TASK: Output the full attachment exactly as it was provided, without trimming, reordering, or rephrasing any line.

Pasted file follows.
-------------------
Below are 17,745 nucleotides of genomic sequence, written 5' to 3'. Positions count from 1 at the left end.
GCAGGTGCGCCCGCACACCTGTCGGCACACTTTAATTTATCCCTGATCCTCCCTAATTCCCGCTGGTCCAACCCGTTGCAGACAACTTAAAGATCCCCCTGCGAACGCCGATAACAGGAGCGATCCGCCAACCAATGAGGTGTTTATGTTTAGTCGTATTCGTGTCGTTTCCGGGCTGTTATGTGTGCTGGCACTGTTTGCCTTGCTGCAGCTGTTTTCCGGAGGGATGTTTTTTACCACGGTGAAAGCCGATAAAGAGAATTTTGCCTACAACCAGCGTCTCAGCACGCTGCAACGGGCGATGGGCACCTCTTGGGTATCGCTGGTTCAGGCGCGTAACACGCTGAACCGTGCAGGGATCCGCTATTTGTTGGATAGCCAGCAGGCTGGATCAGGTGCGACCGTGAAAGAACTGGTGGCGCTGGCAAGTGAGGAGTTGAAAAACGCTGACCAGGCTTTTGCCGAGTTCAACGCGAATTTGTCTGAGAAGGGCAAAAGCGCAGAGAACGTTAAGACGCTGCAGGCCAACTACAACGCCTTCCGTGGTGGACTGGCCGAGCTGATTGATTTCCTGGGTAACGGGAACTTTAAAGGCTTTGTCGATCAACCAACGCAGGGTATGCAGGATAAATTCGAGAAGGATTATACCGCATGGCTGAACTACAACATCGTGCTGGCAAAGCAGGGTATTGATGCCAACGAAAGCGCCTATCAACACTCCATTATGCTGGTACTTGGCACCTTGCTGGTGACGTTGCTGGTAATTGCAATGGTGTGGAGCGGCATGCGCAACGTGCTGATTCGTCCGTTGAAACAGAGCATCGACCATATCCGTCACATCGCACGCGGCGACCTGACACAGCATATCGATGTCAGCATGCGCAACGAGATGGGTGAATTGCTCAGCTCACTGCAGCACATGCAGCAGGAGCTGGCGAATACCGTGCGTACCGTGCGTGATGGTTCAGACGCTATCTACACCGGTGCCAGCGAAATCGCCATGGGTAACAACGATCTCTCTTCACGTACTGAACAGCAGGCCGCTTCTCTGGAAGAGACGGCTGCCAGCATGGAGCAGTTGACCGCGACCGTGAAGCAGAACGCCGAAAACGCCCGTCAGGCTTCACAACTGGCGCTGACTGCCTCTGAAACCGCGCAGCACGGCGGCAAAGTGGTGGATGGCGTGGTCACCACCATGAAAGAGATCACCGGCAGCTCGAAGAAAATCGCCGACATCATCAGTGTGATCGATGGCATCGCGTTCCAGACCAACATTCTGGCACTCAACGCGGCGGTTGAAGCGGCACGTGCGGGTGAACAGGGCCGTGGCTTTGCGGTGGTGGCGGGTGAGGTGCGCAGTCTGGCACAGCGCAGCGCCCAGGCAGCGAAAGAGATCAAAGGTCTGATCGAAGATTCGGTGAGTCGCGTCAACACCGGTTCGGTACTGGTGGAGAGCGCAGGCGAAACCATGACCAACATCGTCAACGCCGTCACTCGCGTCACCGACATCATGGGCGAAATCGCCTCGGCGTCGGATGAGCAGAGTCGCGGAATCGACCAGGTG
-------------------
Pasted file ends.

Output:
Below are 17,745 nucleotides of genomic sequence, written 5' to 3'. Positions count from 1 at the left end.
GCAGGTGCGCCCGCACACCTGTCGGCACACTTTAATTTATCCCTGATCCTCCCTAATTCCCGCTGGTCCAACCCGTTGCAGACAACTTAAAGATCCCCCTGCGAACGCCGATAACAGGAGCGATCCGCCAACCAATGAGGTGTTTATGTTTAGTCGTATTCGTGTCGTTTCCGGGCTGTTATGTGTGCTGGCACTGTTTGCCTTGCTGCAGCTGTTTTCCGGAGGGATGTTTTTTACCACGGTGAAAGCCGATAAAGAGAATTTTGCCTACAACCAGCGTCTCAGCACGCTGCAACGGGCGATGGGCACCTCTTGGGTATCGCTGGTTCAGGCGCGTAACACGCTGAACCGTGCAGGGATCCGCTATTTGTTGGATAGCCAGCAGGCTGGATCAGGTGCGACCGTGAAAGAACTGGTGGCGCTGGCAAGTGAGGAGTTGAAAAACGCTGACCAGGCTTTTGCCGAGTTCAACGCGAATTTGTCTGAGAAGGGCAAAAGCGCAGAGAACGTTAAGACGCTGCAGGCCAACTACAACGCCTTCCGTGGTGGACTGGCCGAGCTGATTGATTTCCTGGGTAACGGGAACTTTAAAGGCTTTGTCGATCAACCAACGCAGGGTATGCAGGATAAATTCGAGAAGGATTATACCGCATGGCTGAACTACAACATCGTGCTGGCAAAGCAGGGTATTGATGCCAACGAAAGCGCCTATCAACACTCCATTATGCTGGTACTTGGCACCTTGCTGGTGACGTTGCTGGTAATTGCAATGGTGTGGAGCGGCATGCGCAACGTGCTGATTCGTCCGTTGAAACAGAGCATCGACCATATCCGTCACATCGCACGCGGCGACCTGACACAGCATATCGATGTCAGCATGCGCAACGAGATGGGTGAATTGCTCAGCTCACTGCAGCACATGCAGCAGGAGCTGGCGAATACCGTGCGTACCGTGCGTGATGGTTCAGACGCTATCTACACCGGTGCCAGCGAAATCGCCATGGGTAACAACGATCTCTCTTCACGTACTGAACAGCAGGCCGCTTCTCTGGAAGAGACGGCTGCCAGCATGGAGCAGTTGACCGCGACCGTGAAGCAGAACGCCGAAAACGCCCGTCAGGCTTCACAACTGGCGCTGACTGCCTCTGAAACCGCGCAGCACGGCGGCAAAGTGGTGGATGGCGTGGTCACCACCATGAAAGAGATCACCGGCAGCTCGAAGAAAATCGCCGACATCATCAGTGTGATCGATGGCATCGCGTTCCAGACCAACATTCTGGCACTCAACGCGGCGGTTGAAGCGGCACGTGCGGGTGAACAGGGCCGTGGCTTTGCGGTGGTGGCGGGTGAGGTGCGCAGTCTGGCACAGCGCAGCGCCCAGGCAGCGAAAGAGATCAAAGGTCTGATCGAAGATTCGGTGAGTCGCGTCAACACCGGTTCGGTACTGGTGGAGAGCGCAGGCGAAACCATGACCAACATCGTCAACGCCGTCACTCGCGTCACCGACATCATGGGCGAAATCGCCTCGGCGTCGGATGAGCAGAGTCGCGGAATCGACCAGGTG